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Today's LUV News: 24 September, 2013

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  • scotpeden
    Another good LUV news edition, with graphics should be available here:
    Message 1 of 1 , Sep 24, 2013
      Another good LUV news edition, with graphics should be available here:


      Also, for anyone whose ever heard or read the Corporate media's 'news' and
      been confused by their definition of left, as it is usually far to the
      right of most of us, here's a link explaining the shell game.

      Links to get your own, in color copy of LUV News every morning are at the




      *"The world needs to 'wake up before it is too late' and usher in a
      paradigm shift in agriculture that moves away from industrial
      agriculture in favor of 'mosaics of sustainable regenerative production
      system' that favor small-scale farmers and local food production, a new
      report from a UN body states.

      "However, the call from the UN Conference on Trade and Development
      (UNCTAD) flies in the face of the goals laid out by trade deals now
      being negotiated including the secretive Trans Pacific Partnership
      [TPP]," begins apiece at /Common Dreams/
      <http://www.commondreams.org/headline/2013/09/23-5> this morning.

      *One more reason to oppose the TPP. And, although corporate media
      aren't going to divulge that there's anything amiss in the agreement, or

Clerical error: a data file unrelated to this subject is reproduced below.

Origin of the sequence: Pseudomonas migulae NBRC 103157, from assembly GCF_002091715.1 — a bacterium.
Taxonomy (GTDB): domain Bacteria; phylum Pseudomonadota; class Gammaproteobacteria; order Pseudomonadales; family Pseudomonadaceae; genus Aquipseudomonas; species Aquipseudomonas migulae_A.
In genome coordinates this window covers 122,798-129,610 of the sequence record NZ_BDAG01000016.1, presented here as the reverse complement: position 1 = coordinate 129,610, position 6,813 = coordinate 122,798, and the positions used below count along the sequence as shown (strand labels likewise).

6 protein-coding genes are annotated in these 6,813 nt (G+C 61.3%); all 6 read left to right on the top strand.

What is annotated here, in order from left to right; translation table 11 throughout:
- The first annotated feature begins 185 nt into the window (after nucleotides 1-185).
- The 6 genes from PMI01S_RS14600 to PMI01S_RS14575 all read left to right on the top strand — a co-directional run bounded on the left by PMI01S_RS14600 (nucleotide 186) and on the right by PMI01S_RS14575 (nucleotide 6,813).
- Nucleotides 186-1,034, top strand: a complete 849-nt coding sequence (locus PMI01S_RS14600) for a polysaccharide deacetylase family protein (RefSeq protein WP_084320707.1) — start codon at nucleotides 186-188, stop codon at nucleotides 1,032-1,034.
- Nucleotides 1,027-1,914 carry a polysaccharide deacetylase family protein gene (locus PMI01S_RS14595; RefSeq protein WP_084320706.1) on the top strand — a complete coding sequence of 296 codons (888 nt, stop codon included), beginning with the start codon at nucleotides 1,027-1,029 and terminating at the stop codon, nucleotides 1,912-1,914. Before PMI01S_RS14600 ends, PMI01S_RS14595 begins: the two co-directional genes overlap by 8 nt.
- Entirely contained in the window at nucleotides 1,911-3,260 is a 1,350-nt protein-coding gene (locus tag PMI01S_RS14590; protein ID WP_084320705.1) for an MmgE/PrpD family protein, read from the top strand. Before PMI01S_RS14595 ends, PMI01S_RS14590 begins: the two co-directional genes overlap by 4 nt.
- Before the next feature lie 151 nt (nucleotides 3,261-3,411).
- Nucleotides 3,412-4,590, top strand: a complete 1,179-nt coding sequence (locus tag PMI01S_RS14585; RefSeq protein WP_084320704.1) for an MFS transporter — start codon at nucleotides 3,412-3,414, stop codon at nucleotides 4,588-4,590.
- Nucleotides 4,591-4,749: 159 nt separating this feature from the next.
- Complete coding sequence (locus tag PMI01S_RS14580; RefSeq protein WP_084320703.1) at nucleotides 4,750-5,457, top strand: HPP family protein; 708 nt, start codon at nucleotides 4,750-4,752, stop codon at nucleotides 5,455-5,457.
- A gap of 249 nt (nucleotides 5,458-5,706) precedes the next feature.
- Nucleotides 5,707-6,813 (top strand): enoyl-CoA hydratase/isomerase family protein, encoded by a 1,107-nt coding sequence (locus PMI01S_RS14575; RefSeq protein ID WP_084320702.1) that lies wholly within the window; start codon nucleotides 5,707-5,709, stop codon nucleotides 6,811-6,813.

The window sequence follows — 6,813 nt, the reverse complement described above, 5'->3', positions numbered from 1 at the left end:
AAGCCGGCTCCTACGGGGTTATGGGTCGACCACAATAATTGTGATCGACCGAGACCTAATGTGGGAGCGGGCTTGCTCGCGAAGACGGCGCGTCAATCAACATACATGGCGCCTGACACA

that there's outrage against the plan by those among the public who
      understand what it's all about, yesterday protesters took over the US
      Trade Representative building to expose the secret negotiations
      will not see this in mainstream press outside of Washington, where it
      can't be hidden.*



      */CNN/ is presenting another Obama insider, Stephanie Cutter, as "from
      the left," in its pretense of offering "opposing views" on its
      /Crossfire/ program, which pits center-right debaters against right
      wingers in an elaborate shell game. Fairness and Accuracy in
      Reporting**(FAIR) **has an action against this in which you may
      participate, here

      *Real leftists are not allowed on TV in the Land of the Free, and
      /CNN/'s "leftist," Cutter, even disparages them in FAIR's report. The
      American political spectrum cuts out the left, replacing it with the
      centrist "liberal" as we show here <http://luvnews.info/Spectrum.htm>.
      This allows no meaningful criticism of capitalism in mainstream media,
      even as wealth disparity expands into third world-like extremes.*


      **President Obama keeps pushing Republicans to accept a "grand bargain"
      in which Social Security and Medicare benefits are reduced for the many,
      in what he calls "deficit reduction." Always, the reductions are for
      the poor and working classes, with the wealthy taking everything not
      nailed down for themselves through privatized government.